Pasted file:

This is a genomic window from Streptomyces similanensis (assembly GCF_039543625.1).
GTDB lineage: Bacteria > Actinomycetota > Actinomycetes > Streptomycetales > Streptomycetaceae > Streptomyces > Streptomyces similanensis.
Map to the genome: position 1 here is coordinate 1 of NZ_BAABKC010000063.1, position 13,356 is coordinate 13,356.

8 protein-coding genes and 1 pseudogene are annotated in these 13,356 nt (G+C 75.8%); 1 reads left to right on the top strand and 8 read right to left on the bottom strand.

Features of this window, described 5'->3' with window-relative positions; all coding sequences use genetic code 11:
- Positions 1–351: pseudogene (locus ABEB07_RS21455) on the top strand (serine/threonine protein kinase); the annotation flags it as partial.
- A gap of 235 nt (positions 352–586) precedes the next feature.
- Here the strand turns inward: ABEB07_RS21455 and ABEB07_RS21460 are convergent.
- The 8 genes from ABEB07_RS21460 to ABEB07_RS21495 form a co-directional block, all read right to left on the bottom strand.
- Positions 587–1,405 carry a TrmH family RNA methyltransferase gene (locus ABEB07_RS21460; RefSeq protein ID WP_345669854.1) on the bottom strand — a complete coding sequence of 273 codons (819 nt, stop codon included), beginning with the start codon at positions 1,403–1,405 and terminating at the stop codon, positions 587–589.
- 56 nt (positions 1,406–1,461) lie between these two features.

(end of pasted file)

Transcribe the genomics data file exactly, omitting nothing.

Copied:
This is a genomic window from Streptomyces similanensis (assembly GCF_039543625.1).
GTDB lineage: Bacteria > Actinomycetota > Actinomycetes > Streptomycetales > Streptomycetaceae > Streptomyces > Streptomyces similanensis.
Map to the genome: position 1 here is coordinate 1 of NZ_BAABKC010000063.1, position 13,356 is coordinate 13,356.

8 protein-coding genes and 1 pseudogene are annotated in these 13,356 nt (G+C 75.8%); 1 reads left to right on the top strand and 8 read right to left on the bottom strand.

Features of this window, described 5'->3' with window-relative positions; all coding sequences use genetic code 11:
- Positions 1–351: pseudogene (locus ABEB07_RS21455) on the top strand (serine/threonine protein kinase); the annotation flags it as partial.
- A gap of 235 nt (positions 352–586) precedes the next feature.
- Here the strand turns inward: ABEB07_RS21455 and ABEB07_RS21460 are convergent.
- The 8 genes from ABEB07_RS21460 to ABEB07_RS21495 form a co-directional block, all read right to left on the bottom strand.
- Positions 587–1,405 carry a TrmH family RNA methyltransferase gene (locus ABEB07_RS21460; RefSeq protein ID WP_345669854.1) on the bottom strand — a complete coding sequence of 273 codons (819 nt, stop codon included), beginning with the start codon at positions 1,403–1,405 and terminating at the stop codon, positions 587–589.
- 56 nt (positions 1,406–1,461) lie between these two features.